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South Sudan refugees overwhelm aid providers

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South Sudan refugees overwhelm aid providers

Accepting refugees is motivated by the spirit of unity and pan-Africanism – Museveni

Thousands of South Sudanese refugees have crossed into Uganda and are being taken care of by UNHCR and other agencies

Thousands of South Sudanese refugees have crossed into Uganda and are being taken care of by UNHCR and other agencies. PHOTO courtesy of IRIN

The number of people seeking refuge in Uganda from South Sudan has overwhelmed agencies and individuals stationed at different reception centres located near the Uganda-South Sudan border.

Reports from humanitarian agencies as well as individuals currently involved with receiving refugees reveal that the camps are overflowing with needy and emotionally traumatised people majority of whom have escaped the fighting in South Sudan.

By Thursday this week, 37,491 refugees fleeing fighting in South Sudan had been registered into different camps in Uganda near the South Sudan border, according to Adrian Edwards, the Spokesperson United Nations High Commission for Refugees (UNHCR).

The rate of new arrivals, as shown by the fact that Uganda has received more refugees in the past three weeks compared to the previous six months, has exceeded the capacity of the facilities and agencies to cope.

Sylvia Nabanoba, the Communications Officer at Save the Children Uganda, says she was overwhelmed by the sheer number of people who were trying to cross the gates into Elegu Rufugee Collection Point at the border with South Sudan in Adjumani.

In an emotional post on her Facebook page, Nabanoba said: “I spent the whole of last week covering the South Sudan refugees arriving in Uganda for Save the Children Uganda. One day Elegu Refugee Collection Point had a few hundred people, the next day it was overflowing with thousands. To the extent that at one point the gate had to be closed so that the thousands inside could first be relocated to Nyumanzi reception centre before the hundreds waiting outside could be let in.

Nabanoba says the sheer number of people in need of urgent help, as well as the psychological state of some of the refugees left her equally traumatised.

“Watching the mothers with babies strapped on their backs, heavy loads on their heads, several little ones running behind, I tried to place myself in their shoes. I already knew which of mine would be strapped on my back if the tables were turned. Seeing a blind man led by a boy barely three years old, elderly people sitting in the scorching heat mumbling to themselves, children wailing before their helpless mothers – I would look away so they didn’t see the tears in my eyes,” says Nabanoba.

The high number of refugees has severely stretched the resources and capacity of refugee collection points, transit centres and reception centres, according to Edwards.

Edwards points out that at one point in recent days, Elegu was holding 11,000 refugees ten times above its capacity of 1000 refugees.

Besides the congestion, which is being addressed by relocating some of the refugees to new camps in Yumbe and Adjumani districts, Edwards points out that humanitarian agencies are facing serious resource constraints to take care of the high number of refugees.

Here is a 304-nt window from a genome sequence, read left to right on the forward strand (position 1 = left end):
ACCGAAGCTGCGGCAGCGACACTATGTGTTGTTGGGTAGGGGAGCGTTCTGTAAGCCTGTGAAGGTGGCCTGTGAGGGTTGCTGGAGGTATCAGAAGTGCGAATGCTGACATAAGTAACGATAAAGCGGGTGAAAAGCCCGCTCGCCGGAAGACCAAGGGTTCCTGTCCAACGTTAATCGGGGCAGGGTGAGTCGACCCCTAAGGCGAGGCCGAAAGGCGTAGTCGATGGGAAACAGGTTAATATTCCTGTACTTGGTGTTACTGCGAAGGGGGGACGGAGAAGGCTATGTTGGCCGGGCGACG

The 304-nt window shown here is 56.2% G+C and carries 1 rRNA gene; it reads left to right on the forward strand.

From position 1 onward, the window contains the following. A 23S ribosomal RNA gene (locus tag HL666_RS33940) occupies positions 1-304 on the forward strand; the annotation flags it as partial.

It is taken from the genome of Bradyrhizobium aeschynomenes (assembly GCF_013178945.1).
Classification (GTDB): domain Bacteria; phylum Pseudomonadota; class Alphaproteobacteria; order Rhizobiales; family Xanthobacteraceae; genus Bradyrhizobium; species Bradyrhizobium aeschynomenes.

“The humanitarian response to the influx of South Sudanese refugees is sorely lacking due to severe underfunding. The inter-agency appeal is only funded at 17 per cent, which is constraining UNHCR and its partners to provide emergency and life-saving activities only and causing limitations to the full breadth of humanitarian assistance that can be offered,”

According to the latest UNHCR Revised Regional Refugee Response Plan, about US$200m is needed to take care of both the old and new refugees from South Sudan.

The latest wave of refugees was triggered by fighting between soldiers loyal to President Salva Kiir and his vice Riek Machar. Although fighting has since stopped, UNHCR says that refugees are reporting violence, looting and forceful conscription of men in the villages of South Sudan to join the fighting.

Uganda not about to shut doors to refugees

While addressing a meeting of ministers and other senior government officials in Kyankwanzi this week, President Yoweri Museveni reaffirmed Uganda’s readiness to host more refugees.

President Museveni said: “Accepting African refugees is part of the solidarity with our African brothers and sisters. However, it is also a component of our Pan-Africanist strategy to work for the unity of Africa in order to ensure our prosperity and the prosperity of our African brothers and sisters.”

Museveni’s comments and indeed Uganda’s position towards foreigners is in sharp contrast to sentiments towards refugees or migrants in several other countries of the world. Great Britain that recently voted to leave the EU primarily because of fears regarding migrants.

Uganda recently earned the praise of the UN refugee agency as being the most welcoming country to refugees in the entire great lakes region.

According to UNHCR, Uganda currently hosts over half a million refugees.

The composition of the people was a wake-up call for me. The poor and well-to-do, educated and uneducated were all together, in this one place, suffering the same plight. The comfort of their homes forgotten, their lives put on hold. A young man carrying his daughter said, “We don’t deserve this.” They certainly don’t, and no human being does. But war affects everyone. Let’s pray for South Sudan

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